And I Shall Have Some Peace There: Trading in the Fast Lane For My Own Dirt Road
by Margaret Roach
Grand Central Publishing, 2010
List price: $25.99
In our dream world, while still young and job marketable, some of us leave a lucrative position in a job that others may envy, and we go off to the woods to find peace and tranquility. Of course, no one really does that do they? Margaret Roach did.
Her new book, And I Shall Have Some Peace There, speaks of the desires in all of us. Perhaps her memoir isn’t your story, but the day to day life that makes such a drastic departure from what she had lived every day for 15 years as the editorial director of Martha Stewart Omnimedia, is part of that proverbial human condition.
Roach’s story resonated with me, as one who left regular employment in 2003, knowing my lifestyle would have to change, if I were to be able to grasp the brass ring that had dangled elusively before me for so many years. But I am married and have the luxury of another income. Roach did not.
Kudos to Margaret (I feel like we’re on a first-name basis after reading her book), for taking the risk and listening to the inner voice that called, assuring her that it was what she needed to do. The voice was a whisper at times, but still she heard it and persisted until she came through on the other side. This is the story of her return to a love of writing, nature, and the garden.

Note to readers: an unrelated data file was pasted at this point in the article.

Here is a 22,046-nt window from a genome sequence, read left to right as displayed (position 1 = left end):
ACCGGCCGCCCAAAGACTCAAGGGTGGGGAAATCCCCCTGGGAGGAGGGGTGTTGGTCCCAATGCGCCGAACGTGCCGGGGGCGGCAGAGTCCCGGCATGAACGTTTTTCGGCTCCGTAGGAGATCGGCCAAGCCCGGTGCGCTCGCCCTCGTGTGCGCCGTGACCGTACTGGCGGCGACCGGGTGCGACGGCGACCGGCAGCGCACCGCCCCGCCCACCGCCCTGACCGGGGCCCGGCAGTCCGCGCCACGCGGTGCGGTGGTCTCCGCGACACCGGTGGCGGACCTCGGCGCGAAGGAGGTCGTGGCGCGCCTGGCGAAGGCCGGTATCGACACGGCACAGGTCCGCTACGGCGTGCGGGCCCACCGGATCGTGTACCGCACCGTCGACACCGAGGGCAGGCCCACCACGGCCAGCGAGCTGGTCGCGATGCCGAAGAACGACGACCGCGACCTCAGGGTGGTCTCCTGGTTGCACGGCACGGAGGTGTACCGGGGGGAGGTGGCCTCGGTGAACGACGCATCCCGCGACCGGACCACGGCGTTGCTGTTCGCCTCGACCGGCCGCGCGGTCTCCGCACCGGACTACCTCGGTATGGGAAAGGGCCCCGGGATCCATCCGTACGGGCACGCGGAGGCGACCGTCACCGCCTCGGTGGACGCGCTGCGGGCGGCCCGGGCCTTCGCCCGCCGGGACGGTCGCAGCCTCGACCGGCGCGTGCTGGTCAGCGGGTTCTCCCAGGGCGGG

Margaret Roach has been a columnist at the New York Times, fashion editor at Newsday, the first garden editor for Martha Stewart Living magazine, and the editorial director of Martha Stewart Living Omnimedia. In 2008 Roach left New York City for her home upstate, where she is a consultant and avid gardener, keeping fans up to date on her blogs A Way to Garden and The Sister Project. Roach is the author of A Way to Garden, named Best Garden Book of the Year by the Garden Writers’ Association of America, and Groundcovers, part of the Burpee American Gardening Series, and co-authored The Natural Habitat Garden.
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